What a UK macro-financial framework should look like as Brexit is negotiated

Peter Doyle, a former IMF staffer, advises the UK government not to delay rewriting the fiscal and macro-financial rules for the Brexit era…

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Former UK Chancellor George Osborne’s fiscal framework has been scrapped, not before time. By default, the rest of the macro-financial framework remains, for now. Given that, the school holidays, and preoccupations with prospects for Article 50, free movement, and UK access to the single market, it is tempting to leave Mr Osborne’s successor, Philip Hammond, as he might prefer, to devise a new macro-financial framework for the autumn undisturbed by public advice.

But pressing macro concerns counsel against a simple framework “holding action”. Good framework design matters; and, left to its own devices, HMT has a dire record—producing over a dozen UK macro-financial frameworks since 1979, all said to be TINA, all-IMF-backed, and all, in part or whole, scrapped, bringing us to the current impasse. And off-the-shelf framework proposals cannot now, like old tyres, simply be retread, leaving substantive public debate to after-the-Autumn-Statement- fact, unless you think that the referendum didn’t change much.

But it did, in seven ways which are central to good framework design now:

  • the two-to-three year macro outlook has deteriorated sharply, again raising issues of the lower bound and exhaustion of QE, and need to support demand;
  • prospects for trend growth have also deteriorated due to prospective interruptions in trading links and controls on migrant labor, weakening fiscal sustainability;
  • revenue prospects are particularly aggravated if some finance activities emigrate;
  • that threat adds pressure on supervisors to resume “light touch” regulation, re-aggravating moral hazard in UK finance and the associated contingent risks to the fiscal;
  • though, free of EU constraints, UK policy discretion might be used well in future, Leave political behaviour suggests that counterproductive discretionary policy is now more likely across the board;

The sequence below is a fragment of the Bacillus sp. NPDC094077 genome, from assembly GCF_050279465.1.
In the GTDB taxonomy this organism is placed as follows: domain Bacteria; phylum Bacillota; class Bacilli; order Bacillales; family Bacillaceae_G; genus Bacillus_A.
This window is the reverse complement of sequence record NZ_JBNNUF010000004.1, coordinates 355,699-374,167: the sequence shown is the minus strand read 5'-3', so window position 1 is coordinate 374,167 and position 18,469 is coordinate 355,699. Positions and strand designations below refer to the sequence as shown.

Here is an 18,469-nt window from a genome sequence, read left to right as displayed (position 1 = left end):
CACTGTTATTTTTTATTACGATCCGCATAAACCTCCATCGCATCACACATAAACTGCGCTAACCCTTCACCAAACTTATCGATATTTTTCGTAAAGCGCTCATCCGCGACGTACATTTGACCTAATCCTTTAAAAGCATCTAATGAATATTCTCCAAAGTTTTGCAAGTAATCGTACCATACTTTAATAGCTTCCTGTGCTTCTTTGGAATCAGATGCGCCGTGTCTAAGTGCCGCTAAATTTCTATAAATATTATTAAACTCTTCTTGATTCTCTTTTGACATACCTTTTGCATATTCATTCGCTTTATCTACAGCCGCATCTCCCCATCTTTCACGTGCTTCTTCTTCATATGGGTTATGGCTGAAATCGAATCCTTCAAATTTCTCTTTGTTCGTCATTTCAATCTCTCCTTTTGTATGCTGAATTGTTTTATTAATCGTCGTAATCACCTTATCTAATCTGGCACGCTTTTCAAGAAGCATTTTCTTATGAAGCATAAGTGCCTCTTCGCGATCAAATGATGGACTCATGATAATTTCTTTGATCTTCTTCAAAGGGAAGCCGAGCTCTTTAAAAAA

• gilt yields fell immediately post-referendum, anticipating the near-term hit to demand, but all the factors just noted will compromise UK resilience in the face of further global shocks;
  • and all UK macro decision-making is now situated in the context of interactive negotiations with the EU over the timing and form of Brexit.

In that light, consider two proposals (without attribution or detail) already aired…

Reset the framework to accommodate big permanent corporate tax rate cuts

No. If the motive is to offset immediate temporary trade and labour uncertainties, any such cuts should be announced as temporary—to pull activity forward. If permanent, they would have less short-term demand impact and further compromise fiscal sustainability and thereby resilience to global shocks, unless offset by other tax rises and spending cuts. Either way, by accelerating the “race to the bottom” on international corporate taxation, they would be seen as hostile by the EU, infecting the Brexit negotiations. This step would be a manifestation of the general loss of quality in discretionary policy-making that the Leave vote threatened.

Revert to an across the cycle golden rule

No. This notion may have had some intuitive appeal in happier global times—when UK and global public debt and financial sector risk were thought low and trend growth was thought high. But even then, it did little for public investment, which is a much broader entity than such rules accommodate and is anyway more constrained by poor pipeline preparation and planning processes than it is by budget limits.

But public debt is now high and trend growth low. Concern with the former would likely call for a “current surplus” across-the-cycle rather than “golden balance”, while the latter—to the extent it reflects insufficient global demand—might call for a globally co-ordinated demand-boosting “current deficit” across-the-cycle rule.